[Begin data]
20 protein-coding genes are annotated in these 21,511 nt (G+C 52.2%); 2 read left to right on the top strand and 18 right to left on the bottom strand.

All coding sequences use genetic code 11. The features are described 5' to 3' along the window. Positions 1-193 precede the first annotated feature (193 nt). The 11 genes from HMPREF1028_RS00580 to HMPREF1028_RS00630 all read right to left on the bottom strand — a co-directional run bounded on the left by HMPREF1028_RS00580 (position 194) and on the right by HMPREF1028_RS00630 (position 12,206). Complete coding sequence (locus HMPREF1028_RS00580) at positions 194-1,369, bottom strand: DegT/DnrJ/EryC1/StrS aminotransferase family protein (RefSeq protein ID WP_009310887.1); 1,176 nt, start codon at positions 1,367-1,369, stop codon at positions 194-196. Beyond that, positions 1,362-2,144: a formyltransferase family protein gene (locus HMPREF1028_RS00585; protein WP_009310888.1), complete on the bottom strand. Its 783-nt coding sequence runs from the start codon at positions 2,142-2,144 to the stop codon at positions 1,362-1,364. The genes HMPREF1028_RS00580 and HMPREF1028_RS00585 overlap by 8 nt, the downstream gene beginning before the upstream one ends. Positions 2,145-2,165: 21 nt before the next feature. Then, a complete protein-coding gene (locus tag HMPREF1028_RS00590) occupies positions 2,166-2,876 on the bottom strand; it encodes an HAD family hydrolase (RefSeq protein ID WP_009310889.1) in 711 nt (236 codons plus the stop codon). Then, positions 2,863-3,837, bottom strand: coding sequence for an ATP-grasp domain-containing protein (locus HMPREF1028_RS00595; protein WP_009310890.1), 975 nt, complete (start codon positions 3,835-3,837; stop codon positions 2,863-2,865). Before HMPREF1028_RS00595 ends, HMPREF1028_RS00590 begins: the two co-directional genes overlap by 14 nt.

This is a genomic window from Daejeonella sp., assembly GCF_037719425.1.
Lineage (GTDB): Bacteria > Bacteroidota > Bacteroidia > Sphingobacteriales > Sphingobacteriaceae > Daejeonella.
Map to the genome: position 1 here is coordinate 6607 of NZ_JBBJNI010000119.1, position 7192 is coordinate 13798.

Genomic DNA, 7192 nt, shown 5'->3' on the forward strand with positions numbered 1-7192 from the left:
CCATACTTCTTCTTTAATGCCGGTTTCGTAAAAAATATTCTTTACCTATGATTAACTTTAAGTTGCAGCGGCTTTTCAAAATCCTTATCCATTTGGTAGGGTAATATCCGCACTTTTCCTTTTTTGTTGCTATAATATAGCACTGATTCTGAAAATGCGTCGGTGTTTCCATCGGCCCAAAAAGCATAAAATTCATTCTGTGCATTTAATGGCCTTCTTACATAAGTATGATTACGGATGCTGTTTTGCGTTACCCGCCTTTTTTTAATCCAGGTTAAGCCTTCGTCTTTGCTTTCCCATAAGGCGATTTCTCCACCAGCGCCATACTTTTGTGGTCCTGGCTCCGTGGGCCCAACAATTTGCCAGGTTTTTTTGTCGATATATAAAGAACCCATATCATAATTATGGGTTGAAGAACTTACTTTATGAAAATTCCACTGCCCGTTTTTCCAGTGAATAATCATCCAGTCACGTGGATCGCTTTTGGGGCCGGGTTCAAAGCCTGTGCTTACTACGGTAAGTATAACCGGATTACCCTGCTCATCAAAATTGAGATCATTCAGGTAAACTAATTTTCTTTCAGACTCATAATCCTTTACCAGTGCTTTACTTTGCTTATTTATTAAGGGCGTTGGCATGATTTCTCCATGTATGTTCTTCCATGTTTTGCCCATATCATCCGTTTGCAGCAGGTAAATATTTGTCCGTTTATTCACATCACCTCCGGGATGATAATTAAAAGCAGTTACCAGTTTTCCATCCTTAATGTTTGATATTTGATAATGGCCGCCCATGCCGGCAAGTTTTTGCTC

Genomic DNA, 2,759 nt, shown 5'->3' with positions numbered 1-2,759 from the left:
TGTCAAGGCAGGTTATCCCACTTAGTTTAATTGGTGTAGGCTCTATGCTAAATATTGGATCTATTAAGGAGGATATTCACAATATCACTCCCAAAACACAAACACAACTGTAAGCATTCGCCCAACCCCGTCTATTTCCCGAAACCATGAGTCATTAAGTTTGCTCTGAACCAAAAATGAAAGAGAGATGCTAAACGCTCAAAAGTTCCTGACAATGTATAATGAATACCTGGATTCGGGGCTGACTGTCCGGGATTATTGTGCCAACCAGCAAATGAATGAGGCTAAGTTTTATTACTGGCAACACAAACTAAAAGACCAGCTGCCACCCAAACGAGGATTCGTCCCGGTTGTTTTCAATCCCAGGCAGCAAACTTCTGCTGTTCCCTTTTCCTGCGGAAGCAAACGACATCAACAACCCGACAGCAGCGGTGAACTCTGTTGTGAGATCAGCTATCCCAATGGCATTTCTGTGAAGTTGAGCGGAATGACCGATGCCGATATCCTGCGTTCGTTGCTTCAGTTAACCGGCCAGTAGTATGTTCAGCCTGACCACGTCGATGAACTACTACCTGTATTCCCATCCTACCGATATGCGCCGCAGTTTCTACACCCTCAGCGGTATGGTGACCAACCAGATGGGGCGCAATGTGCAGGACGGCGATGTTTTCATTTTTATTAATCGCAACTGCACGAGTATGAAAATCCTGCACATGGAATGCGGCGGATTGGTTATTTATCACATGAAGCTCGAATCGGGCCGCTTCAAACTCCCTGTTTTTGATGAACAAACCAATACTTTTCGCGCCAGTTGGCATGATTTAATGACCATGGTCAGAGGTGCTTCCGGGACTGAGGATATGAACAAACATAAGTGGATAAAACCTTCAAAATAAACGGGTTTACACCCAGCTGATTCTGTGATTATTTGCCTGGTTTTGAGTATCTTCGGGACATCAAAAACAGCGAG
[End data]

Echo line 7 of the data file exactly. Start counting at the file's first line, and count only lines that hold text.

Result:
CCATACTTCTTCTTTAATGCCGGTTTCGTAAAAAATATTCTTTACCTATGATTAACTTTAAGTTGCAGCGGCTTTTCAAAATCCTTATCCATTTGGTAGGGTAATATCCGCACTTTTCCTTTTTTGTTGCTATAATATAGCACTGATTCTGAAAATGCGTCGGTGTTTCCATCGGCCCAAAAAGCATAAAATTCATTCTGTGCATTTAATGGCCTTCTTACATAAGTATGATTACGGATGCTGTTTTGCGTTACCCGCCTTTTTTTAATCCAGGTTAAGCCTTCGTCTTTGCTTTCCCATAAGGCGATTTCTCCACCAGCGCCATACTTTTGTGGTCCTGGCTCCGTGGGCCCAACAATTTGCCAGGTTTTTTTGTCGATATATAAAGAACCCATATCATAATTATGGGTTGAAGAACTTACTTTATGAAAATTCCACTGCCCGTTTTTCCAGTGAATAATCATCCAGTCACGTGGATCGCTTTTGGGGCCGGGTTCAAAGCCTGTGCTTACTACGGTAAGTATAACCGGATTACCCTGCTCATCAAAATTGAGATCATTCAGGTAAACTAATTTTCTTTCAGACTCATAATCCTTTACCAGTGCTTTACTTTGCTTATTTATTAAGGGCGTTGGCATGATTTCTCCATGTATGTTCTTCCATGTTTTGCCCATATCATCCGTTTGCAGCAGGTAAATATTTGTCCGTTTATTCACATCACCTCCGGGATGATAATTAAAAGCAGTTACCAGTTTTCCATCCTTAATGTTTGATATTTGATAATGGCCGCCCATGCCGGCAAGTTTTTGCTC